25 “Therefore I tell you, do not be anxious about your life, what you will eat or what you will drink, nor about your body, what you will put on. Is not life more than food, and the body more than clothing? 26 Look at the birds of the air: they neither sow nor reap nor gather into barns, and yet your heavenly Father feeds them. Are you not of more value than they? 27 And which of you by being anxious can add a single hour to his span of life? 28 And why are you anxious about clothing? Consider the lilies of the field, how they grow: they neither toil nor spin, 29 yet I tell you, even Solomon in all his glory was not arrayed like one of these. 30 But if God so clothes the grass of the field, which today is alive and tomorrow is thrown into the oven, will he not much more clothe you, O you of little faith? 31 Therefore do not be anxious, saying, ‘What shall we eat?’ or ‘What shall we drink?’ or ‘What shall we wear?’ 32 For the Gentiles seek after all these things, and your heavenly Father knows that you need them all. 33 But seek first the kingdom of God and his righteousness, and all these things will be added to you.

34 “Therefore do not be anxious about tomorrow, for tomorrow will be anxious for itself. Sufficient for the day is its own trouble.”

(Matthew 6:25-34)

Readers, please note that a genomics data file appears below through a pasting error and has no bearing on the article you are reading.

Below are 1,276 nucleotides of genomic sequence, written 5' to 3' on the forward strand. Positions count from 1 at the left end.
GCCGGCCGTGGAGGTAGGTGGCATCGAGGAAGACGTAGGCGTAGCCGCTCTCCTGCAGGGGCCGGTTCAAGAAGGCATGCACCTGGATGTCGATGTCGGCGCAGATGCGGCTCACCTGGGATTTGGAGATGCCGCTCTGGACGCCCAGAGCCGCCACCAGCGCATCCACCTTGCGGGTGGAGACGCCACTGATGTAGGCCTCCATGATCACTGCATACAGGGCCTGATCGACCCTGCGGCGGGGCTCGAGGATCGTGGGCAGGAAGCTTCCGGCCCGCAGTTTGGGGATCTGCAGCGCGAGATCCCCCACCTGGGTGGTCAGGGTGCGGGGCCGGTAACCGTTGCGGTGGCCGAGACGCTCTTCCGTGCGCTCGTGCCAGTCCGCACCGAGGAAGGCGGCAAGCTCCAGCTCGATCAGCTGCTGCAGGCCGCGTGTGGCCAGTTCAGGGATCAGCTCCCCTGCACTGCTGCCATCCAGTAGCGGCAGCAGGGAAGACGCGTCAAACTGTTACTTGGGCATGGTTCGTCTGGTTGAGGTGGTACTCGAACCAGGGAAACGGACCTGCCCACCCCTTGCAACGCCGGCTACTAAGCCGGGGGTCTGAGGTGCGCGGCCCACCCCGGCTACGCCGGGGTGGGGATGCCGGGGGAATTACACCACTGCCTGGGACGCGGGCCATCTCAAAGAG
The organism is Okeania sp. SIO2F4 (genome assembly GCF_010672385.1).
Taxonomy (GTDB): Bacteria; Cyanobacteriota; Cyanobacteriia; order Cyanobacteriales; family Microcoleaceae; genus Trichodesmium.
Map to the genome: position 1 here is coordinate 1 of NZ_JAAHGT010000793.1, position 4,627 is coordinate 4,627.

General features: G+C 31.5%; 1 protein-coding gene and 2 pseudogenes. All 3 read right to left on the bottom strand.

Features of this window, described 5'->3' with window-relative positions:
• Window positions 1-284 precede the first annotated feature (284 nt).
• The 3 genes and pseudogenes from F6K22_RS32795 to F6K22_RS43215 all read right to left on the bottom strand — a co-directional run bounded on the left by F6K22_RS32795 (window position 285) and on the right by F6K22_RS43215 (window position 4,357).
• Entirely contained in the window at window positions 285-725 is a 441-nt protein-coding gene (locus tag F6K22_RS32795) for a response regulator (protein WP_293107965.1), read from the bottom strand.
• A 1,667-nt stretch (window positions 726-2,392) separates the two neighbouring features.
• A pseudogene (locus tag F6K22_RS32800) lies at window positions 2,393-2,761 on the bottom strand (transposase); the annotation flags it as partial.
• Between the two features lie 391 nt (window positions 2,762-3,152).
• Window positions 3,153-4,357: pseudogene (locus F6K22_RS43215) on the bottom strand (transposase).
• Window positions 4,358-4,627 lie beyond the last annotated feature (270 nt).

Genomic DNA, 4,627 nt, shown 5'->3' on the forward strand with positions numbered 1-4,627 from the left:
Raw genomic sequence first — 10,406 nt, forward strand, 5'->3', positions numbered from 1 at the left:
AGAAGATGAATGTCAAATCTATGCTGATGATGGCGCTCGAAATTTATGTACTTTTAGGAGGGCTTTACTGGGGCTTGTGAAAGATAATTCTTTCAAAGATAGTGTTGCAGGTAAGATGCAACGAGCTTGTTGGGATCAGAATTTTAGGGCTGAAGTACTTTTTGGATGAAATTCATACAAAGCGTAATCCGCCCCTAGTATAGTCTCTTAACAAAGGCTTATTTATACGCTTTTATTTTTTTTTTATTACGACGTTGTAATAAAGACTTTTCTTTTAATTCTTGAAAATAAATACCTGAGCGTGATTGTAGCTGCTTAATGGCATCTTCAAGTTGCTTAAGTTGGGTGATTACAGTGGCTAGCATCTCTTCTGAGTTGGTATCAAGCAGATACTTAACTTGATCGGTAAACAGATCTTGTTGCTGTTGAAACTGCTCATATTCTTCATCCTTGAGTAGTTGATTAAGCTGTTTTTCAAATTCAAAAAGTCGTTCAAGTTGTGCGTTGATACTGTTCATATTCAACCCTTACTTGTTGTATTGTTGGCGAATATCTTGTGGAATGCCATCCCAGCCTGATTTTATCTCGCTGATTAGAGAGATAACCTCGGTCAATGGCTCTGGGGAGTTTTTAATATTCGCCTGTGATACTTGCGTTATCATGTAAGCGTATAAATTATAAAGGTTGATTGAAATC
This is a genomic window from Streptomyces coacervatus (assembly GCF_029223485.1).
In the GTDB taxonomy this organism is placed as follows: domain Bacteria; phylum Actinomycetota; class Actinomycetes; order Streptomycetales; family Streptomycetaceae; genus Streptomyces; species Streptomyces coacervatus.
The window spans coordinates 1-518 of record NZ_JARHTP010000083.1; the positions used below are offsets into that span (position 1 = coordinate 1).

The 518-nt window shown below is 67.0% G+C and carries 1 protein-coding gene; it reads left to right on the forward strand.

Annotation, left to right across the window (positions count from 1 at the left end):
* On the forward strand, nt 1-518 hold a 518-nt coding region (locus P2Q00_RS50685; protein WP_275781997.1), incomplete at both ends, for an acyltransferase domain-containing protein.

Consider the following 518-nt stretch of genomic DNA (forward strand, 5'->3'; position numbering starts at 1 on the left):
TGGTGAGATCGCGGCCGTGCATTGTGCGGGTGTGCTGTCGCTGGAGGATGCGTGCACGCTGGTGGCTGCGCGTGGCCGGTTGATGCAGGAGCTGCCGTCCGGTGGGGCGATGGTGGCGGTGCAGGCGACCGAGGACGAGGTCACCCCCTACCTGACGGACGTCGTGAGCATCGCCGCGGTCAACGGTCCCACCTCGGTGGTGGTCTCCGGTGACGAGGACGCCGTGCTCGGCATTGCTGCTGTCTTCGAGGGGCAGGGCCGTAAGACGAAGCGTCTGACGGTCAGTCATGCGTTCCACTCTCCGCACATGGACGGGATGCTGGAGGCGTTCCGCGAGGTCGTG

There are many lessons and instruction that can be derived from this short passage of Scripture, but if I had to summarize this teaching, it would be…

  • Don’t just spend all of your time worrying or stressing about your needs or getting as many things accomplished as possible.
  • Resist the urge to get pulled in many directions but seek first the things and will of God and he will bless you.

If we are wholly focused on God, we’ll live every day and every moment yielded to him.  It sounds like a hard thing to do in practice, but if we believe God, we should do our best to give him our undivided attention.  God promised to never leave or forsake us (Deuteronomy 31:6), so it’s safe to place all of your focus on him and know he will meet your needs.  Even Jesus lived in this way as he did nothing but what the Father asked of him (John 4:34).  What will we do if we seek God first?